The beginning of her narration marks the first occurrence of her name: Amina. In response to this erasure of her identity, she disparagingly refers to her husband as “Foulane,” an Arabic word meaning “any old guy.” She criticizes the title of his memoir, “The Man Who Loved Women Too Much,” as a shameless rip off of Françoise Truffaut’s The Man Who Loved Women, dismissing the ghostwriter’s talents, and the text’s accuracy. Unlike the ghostwriter, Amina writes with immediacy and passion, offering intimacy and inviting our allegiance.

Raised in a deprived rural village ruled by an oppressive patriarchal structure, Amina had to fight for freedom and independence: “There were no trees or plants where I grew up. But there were animals and men. Wretched animals and women resigned to their fate. I rebelled against all that.” While still a child, she was informally adopted by a wealthy French couple, and offered a chance to break free. After the couple divorced she rejoined her family, but found they had little left in common, and so was filled with a great sense of alienation that follows her through adulthood. She feels violated by her husband’s adultery, reflecting that “[b]etrayal is a terrible thing, an unbearable humiliation. Just unacceptable.” Although their marriage was happy for several years, Amina believes this “fairy tale” arose from the sort of “romantic love [that is] a fiction invented by novelists.” From the very start, they lied to each other and to themselves about their compatibility; with hindsight, both realize such a relationship was doomed to fail.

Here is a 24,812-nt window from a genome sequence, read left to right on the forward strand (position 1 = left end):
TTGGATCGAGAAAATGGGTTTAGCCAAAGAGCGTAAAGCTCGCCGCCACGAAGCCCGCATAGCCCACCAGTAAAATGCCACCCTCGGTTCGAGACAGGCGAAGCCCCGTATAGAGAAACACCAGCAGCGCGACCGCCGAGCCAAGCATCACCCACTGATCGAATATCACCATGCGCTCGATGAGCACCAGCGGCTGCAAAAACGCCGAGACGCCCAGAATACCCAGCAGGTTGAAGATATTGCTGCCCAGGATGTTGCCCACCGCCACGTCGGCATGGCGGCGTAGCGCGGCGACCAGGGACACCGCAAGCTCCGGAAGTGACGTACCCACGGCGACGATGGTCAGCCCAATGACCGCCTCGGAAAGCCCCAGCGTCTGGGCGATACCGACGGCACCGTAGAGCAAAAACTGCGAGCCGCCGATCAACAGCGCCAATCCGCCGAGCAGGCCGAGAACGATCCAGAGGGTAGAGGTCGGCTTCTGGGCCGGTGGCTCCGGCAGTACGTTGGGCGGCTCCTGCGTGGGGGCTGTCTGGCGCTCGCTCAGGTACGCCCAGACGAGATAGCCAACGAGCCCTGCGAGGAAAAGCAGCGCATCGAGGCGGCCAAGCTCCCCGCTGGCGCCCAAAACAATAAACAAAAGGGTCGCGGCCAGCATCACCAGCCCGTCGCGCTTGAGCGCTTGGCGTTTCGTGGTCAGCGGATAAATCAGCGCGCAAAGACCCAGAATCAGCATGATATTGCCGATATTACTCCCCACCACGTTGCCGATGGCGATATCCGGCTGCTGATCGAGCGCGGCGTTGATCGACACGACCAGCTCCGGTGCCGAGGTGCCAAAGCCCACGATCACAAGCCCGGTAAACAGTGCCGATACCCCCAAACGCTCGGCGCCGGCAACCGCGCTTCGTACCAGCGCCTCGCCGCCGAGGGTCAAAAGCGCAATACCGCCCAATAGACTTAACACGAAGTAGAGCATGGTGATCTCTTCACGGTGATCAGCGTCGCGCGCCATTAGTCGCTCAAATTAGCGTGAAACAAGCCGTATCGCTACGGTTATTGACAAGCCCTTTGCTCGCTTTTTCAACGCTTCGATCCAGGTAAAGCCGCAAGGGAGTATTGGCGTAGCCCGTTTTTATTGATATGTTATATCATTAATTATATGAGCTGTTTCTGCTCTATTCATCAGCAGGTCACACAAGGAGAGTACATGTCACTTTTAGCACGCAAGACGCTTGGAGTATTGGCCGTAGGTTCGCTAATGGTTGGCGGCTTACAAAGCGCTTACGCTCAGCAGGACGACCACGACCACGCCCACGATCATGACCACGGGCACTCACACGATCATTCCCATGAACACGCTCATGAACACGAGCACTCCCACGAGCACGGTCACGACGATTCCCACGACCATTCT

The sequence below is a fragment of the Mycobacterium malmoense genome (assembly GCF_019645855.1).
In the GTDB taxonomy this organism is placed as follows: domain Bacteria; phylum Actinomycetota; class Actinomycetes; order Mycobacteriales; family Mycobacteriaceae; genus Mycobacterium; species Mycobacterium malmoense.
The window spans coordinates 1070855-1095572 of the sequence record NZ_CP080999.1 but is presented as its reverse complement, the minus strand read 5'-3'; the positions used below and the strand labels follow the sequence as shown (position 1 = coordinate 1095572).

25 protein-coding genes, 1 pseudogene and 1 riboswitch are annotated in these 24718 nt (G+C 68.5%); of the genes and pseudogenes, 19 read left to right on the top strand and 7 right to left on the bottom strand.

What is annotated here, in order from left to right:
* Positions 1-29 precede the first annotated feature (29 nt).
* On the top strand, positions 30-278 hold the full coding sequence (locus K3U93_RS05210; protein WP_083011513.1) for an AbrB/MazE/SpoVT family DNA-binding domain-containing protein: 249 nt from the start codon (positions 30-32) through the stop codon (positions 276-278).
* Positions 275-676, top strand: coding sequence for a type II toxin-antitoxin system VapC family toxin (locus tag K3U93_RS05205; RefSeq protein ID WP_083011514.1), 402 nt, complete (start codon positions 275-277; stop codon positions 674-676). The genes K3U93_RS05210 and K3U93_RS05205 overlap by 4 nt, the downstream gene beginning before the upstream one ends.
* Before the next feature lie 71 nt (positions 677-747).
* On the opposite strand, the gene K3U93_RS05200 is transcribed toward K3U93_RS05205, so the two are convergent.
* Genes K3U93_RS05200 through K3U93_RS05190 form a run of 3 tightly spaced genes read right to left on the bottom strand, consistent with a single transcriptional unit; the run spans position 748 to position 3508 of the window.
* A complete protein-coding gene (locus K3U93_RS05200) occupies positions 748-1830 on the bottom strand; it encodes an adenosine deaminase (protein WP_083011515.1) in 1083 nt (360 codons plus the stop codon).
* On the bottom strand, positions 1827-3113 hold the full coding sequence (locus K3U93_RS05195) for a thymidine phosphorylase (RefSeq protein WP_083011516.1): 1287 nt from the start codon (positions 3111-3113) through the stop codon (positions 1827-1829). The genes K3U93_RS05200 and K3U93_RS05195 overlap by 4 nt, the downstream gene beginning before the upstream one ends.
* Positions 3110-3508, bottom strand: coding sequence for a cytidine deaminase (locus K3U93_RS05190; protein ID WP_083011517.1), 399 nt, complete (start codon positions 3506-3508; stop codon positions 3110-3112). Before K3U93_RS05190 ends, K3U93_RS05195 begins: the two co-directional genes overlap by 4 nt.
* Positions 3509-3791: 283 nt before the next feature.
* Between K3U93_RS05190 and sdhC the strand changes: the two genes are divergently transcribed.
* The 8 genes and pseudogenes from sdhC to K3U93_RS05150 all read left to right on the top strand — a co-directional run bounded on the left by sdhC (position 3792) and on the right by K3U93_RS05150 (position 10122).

Amina describes her husband as, “an Ayatollah in Western clothes,” his modern, liberal appearance disguising traditional sexist Islamic values. Although Moroccan culture does not actively encourage extra-marital adultery, men are treated with far more lenience for such behaviour. Amina points out that:
My morals, ethics and upbringing forbade me from cheating on him. In our culture, a woman who cheats on her husband no longer has any rights, everyone thinks badly of her, even if she was victimized by a lying, violent husband. This double standard prevents her from seeking out pleasure, retribution, or even comfort from another man.

So her revenge must take a different form. With the painter incapacitated, Amina decides that her best chance at retribution is to exert her newfound power over him, gleefully informing us, “[h]e needs me whenever he needs to sit, eat, stand up, or even shit. He’s at my mercy.”

It is traditional for stories of lovers from conflicting backgrounds to end with love overcoming adversity. In The Happy Marriage, however, love conquers naught. Both partners are left miserable and alone. At one point, the painter asks, “Why should anyone pay so dearly for having fallen out of love?” But Amina’s punishment arises from staying in love:
I can safely say I was only ever spurred by love. Not just any kind of love. The sort of love that had neither rhyme nor reason to it. Something different. I loved him because I had no other choice. One is sentenced for a loss of love, the other for maintaining it. Such vastly different perspectives, and such dissimilar experiences of suffering within the same relationship give The Happy Marriage a certain universality. It will be recognisable and relatable for anyone ever lucky enough—or unlucky enough—to be in love.